COLOR : Orangewood (SW3108). Also buy 6 Tack Towels, a gallon of Sanding Sealer, 12 Stain Pads, and 80, 120, 160, and 240 Grit Sandpaper or blocks if refinishing......120, and 240 Grit if the treads are new.

    3. The rep from SW will match the stain and apply to the test wood you provide and darken as needed to obtain the richness you it and you are ready.

    TIPS -
    With Tigerwood treads, a great look is Charcoal or Black risers....

    After allowing sanding sealer to dry (strep b below), apply a generous amount of water based BLACK stain to the area on the tread with darker and deeper wood grains that you would want to stand out through the finish. Let it set for 45 seconds then wipe away all excess. Repeat no more than 2 times then carry on to step c and apply the overcoat of the custom stain. This will darken the grains to reveal more resembling the typical Tigerwood floorings' boldness.....

    There are tricks you can use to completely eliminate 1. seeing caulked or filled nail holes and 2. having to paint, caulk, and stain/seal on your knees on the's messy, uncomfy and by using biscuits, some dowels, a rubber mallet, some construction adhesive and some good old fashioned patience and time spent laying out before hand, you can have seamless stair installations that you couldn't find a nail hole if you tried and will be sturdier than ever....that goes for the shaky railing and spindle problem that is rampant and is really just from improper layout and improper installation creating incorrect weight balance which puts stress on all connected components and could be dangerous as the weight rating becomes non-existent. If you have a newel post half way up your stairwell for any reason OTHER than looks or your height from the tread face to the top of the railing varies more than a quarter inch....this is you.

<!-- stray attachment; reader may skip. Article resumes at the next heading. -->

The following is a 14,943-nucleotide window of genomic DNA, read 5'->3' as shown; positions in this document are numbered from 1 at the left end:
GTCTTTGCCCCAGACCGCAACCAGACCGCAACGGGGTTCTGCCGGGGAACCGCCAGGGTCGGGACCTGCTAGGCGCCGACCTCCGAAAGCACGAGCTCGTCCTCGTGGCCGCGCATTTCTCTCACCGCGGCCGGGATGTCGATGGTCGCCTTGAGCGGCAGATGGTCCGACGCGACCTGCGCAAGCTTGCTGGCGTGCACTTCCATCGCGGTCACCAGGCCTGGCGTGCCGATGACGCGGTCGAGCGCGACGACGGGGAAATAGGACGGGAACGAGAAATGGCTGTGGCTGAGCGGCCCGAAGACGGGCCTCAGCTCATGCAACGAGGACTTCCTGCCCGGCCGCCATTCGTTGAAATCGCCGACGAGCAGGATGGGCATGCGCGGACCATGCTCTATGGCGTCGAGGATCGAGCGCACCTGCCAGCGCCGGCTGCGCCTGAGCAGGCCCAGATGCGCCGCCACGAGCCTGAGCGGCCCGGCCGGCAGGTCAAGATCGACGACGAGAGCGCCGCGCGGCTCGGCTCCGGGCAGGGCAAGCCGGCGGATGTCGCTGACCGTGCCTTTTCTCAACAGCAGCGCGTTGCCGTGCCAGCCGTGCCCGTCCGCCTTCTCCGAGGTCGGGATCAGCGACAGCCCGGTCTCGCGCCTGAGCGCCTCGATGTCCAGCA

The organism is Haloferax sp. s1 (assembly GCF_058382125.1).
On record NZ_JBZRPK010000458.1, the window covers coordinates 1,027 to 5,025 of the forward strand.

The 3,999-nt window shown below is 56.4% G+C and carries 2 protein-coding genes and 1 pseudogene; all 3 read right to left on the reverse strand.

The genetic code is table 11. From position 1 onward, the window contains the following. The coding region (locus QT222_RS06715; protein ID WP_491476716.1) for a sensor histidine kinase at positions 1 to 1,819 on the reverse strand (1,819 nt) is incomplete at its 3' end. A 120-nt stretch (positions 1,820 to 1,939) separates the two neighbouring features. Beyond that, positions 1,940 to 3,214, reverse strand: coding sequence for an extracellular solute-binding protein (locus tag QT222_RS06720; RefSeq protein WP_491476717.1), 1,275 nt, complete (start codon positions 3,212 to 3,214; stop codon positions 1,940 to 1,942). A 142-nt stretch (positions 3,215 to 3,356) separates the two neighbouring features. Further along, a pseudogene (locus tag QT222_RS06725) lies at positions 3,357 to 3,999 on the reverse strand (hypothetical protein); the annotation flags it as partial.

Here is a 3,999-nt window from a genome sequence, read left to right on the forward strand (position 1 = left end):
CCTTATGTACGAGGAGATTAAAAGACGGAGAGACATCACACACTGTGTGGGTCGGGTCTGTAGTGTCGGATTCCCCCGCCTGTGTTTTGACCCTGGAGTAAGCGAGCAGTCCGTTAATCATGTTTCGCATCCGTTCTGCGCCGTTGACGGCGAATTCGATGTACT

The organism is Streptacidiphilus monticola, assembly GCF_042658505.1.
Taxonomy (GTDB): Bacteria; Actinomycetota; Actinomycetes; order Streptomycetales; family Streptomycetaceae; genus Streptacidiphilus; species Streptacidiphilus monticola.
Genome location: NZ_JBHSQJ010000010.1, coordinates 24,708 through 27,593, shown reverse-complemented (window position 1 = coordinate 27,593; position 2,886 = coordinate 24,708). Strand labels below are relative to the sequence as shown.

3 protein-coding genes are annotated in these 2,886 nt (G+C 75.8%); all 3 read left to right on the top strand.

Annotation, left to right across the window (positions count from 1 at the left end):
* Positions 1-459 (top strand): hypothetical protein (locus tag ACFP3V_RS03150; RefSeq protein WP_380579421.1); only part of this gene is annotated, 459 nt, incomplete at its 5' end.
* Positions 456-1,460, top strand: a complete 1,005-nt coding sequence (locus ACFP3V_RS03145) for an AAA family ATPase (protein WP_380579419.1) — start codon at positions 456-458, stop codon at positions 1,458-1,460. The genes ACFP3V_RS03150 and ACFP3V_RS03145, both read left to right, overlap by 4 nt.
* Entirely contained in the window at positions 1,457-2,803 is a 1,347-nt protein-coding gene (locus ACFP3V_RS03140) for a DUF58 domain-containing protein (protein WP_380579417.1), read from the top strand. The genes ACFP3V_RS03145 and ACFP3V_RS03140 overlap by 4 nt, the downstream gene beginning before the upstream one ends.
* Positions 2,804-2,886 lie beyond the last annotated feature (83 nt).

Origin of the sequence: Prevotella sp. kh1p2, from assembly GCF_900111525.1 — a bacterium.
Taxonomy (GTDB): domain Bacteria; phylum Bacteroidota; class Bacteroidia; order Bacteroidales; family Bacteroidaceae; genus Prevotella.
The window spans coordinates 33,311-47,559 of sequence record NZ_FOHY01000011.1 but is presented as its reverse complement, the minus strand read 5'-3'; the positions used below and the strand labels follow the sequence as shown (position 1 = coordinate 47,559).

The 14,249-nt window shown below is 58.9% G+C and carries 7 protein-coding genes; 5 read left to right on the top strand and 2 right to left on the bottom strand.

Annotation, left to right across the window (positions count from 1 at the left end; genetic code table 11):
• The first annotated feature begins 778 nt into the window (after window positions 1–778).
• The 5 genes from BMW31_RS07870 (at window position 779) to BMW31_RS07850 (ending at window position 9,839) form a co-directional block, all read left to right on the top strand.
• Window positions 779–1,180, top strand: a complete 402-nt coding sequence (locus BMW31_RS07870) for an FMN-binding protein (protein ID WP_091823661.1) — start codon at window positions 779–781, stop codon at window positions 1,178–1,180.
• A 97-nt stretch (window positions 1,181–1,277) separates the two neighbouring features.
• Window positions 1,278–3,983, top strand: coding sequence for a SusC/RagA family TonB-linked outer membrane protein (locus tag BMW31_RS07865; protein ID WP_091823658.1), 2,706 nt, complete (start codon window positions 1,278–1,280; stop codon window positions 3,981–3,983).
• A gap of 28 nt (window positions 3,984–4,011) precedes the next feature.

General Process

    a. Remove, Strip, Sand
    b Apply Sanding Sealer
    c. Apply Stain
    d. Apply Finish
    e. Re-install caught me in an inspirational moment. Please know these are opinions based on my experiences. You definitely should consult a carpenter on site or Bob Villa before attempting as I cannot see your exact situation, or conditions that exist I am unaware of.....just guidelines from a helpful soul. Please let me know how it goes, what you decided to do and some pics upon completion!

    Thank you!
    Shawn D.
  • markdyoung
    7 years ago
    Wow - thanks for the great response! If we do stick with the existing treads, we'll hire a local pro to sand them down properly, and probably go with wrought iron spindles. Thanks for the tips re the stains. Charcoal or black risers isn't something I had considered but after some research, I agree - definitely something to consider. Thanks again for the insight!